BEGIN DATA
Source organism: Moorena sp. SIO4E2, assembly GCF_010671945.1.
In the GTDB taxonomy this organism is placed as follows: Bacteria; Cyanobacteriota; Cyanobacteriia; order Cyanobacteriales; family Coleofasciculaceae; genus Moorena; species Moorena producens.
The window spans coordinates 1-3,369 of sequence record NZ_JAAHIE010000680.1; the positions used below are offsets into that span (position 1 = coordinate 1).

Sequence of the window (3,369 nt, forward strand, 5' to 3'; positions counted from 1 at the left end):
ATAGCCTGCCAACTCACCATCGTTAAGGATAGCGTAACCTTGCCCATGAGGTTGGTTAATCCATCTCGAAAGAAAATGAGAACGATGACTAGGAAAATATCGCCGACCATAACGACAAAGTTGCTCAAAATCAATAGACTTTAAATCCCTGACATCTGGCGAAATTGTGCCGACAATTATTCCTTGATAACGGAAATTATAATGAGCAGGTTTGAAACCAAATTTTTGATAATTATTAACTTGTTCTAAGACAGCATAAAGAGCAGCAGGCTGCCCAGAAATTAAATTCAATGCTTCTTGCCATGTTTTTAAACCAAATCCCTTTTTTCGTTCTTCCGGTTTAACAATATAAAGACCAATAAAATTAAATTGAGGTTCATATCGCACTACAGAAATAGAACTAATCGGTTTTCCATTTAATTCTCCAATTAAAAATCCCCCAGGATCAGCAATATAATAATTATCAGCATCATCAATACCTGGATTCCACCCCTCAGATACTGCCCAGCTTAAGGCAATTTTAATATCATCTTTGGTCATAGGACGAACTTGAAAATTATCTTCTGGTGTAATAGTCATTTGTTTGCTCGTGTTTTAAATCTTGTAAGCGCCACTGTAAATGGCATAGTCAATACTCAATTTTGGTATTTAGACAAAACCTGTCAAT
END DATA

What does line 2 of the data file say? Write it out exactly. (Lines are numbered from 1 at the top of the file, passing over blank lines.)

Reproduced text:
In the GTDB taxonomy this organism is placed as follows: Bacteria; Cyanobacteriota; Cyanobacteriia; order Cyanobacteriales; family Coleofasciculaceae; genus Moorena; species Moorena producens.